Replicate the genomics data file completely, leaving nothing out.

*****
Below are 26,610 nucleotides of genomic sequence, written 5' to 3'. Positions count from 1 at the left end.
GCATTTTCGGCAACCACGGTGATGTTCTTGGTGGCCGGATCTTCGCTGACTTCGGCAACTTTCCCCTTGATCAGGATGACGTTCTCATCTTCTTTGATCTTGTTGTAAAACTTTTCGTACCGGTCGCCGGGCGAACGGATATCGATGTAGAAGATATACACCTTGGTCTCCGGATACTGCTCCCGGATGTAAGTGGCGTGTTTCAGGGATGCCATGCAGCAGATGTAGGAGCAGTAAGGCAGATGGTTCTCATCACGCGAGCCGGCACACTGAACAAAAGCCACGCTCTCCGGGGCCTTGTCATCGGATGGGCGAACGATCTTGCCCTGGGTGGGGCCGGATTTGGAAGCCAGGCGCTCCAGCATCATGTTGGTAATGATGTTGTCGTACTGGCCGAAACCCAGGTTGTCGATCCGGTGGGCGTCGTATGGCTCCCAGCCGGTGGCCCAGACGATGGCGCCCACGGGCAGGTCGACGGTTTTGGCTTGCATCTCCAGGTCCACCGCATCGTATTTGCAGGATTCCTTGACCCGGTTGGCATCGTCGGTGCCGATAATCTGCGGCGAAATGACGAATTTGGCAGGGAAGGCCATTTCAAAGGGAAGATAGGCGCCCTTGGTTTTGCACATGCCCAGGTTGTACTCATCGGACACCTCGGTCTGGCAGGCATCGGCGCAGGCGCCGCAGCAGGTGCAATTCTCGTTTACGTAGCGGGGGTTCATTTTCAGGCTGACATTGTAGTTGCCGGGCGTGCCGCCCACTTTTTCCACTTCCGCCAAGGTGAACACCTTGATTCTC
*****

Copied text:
Below are 26,610 nucleotides of genomic sequence, written 5' to 3'. Positions count from 1 at the left end.
GCATTTTCGGCAACCACGGTGATGTTCTTGGTGGCCGGATCTTCGCTGACTTCGGCAACTTTCCCCTTGATCAGGATGACGTTCTCATCTTCTTTGATCTTGTTGTAAAACTTTTCGTACCGGTCGCCGGGCGAACGGATATCGATGTAGAAGATATACACCTTGGTCTCCGGATACTGCTCCCGGATGTAAGTGGCGTGTTTCAGGGATGCCATGCAGCAGATGTAGGAGCAGTAAGGCAGATGGTTCTCATCACGCGAGCCGGCACACTGAACAAAAGCCACGCTCTCCGGGGCCTTGTCATCGGATGGGCGAACGATCTTGCCCTGGGTGGGGCCGGATTTGGAAGCCAGGCGCTCCAGCATCATGTTGGTAATGATGTTGTCGTACTGGCCGAAACCCAGGTTGTCGATCCGGTGGGCGTCGTATGGCTCCCAGCCGGTGGCCCAGACGATGGCGCCCACGGGCAGGTCGACGGTTTTGGCTTGCATCTCCAGGTCCACCGCATCGTATTTGCAGGATTCCTTGACCCGGTTGGCATCGTCGGTGCCGATAATCTGCGGCGAAATGACGAATTTGGCAGGGAAGGCCATTTCAAAGGGAAGATAGGCGCCCTTGGTTTTGCACATGCCCAGGTTGTACTCATCGGACACCTCGGTCTGGCAGGCATCGGCGCAGGCGCCGCAGCAGGTGCAATTCTCGTTTACGTAGCGGGGGTTCATTTTCAGGCTGACATTGTAGTTGCCGGGCGTGCCGCCCACTTTTTCCACTTCCGCCAAGGTGAACACCTTGATTCTC